Teaching isn’t all scantron grading and summers off. It is, or can be, a harrowing experience that separates the wheat from the chaff, and then wheat from slightly unconventional-and-therefore-undesirable wheat.

Pressure comes from the principal or administration, frustrated with low test scores. It comes from parents, whose malevolent child can do no wrong in their eyes. It comes from students, in any number of unprintable ways.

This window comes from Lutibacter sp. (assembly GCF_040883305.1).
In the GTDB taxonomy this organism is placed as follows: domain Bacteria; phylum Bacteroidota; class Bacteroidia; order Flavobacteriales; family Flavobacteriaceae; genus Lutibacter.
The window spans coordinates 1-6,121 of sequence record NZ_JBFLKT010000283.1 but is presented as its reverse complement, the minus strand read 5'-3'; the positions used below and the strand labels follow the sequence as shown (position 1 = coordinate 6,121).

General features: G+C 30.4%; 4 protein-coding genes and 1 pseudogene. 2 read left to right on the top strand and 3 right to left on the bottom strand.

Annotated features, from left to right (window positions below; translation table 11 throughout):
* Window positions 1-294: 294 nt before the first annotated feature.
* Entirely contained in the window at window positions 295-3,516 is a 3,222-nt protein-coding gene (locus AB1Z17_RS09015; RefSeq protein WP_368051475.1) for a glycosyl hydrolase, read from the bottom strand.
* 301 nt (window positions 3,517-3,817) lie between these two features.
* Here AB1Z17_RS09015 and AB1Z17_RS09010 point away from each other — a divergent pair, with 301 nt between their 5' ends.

The budget crisis doesn’t help. As student teachers, we hear about how teachers in the early part of their second year of teaching were laid off — formally, their contract wasn’t renewed — because the district couldn’t afford a full-time, third-year teacher.

Throw in the sexual assault “epidemic,” and you have a recipe for disaster for new teachers.

Under extreme pressure and higher scrutiny, for little pay, half of all new teachers quit within five years. Let’s see if I even make it that long.




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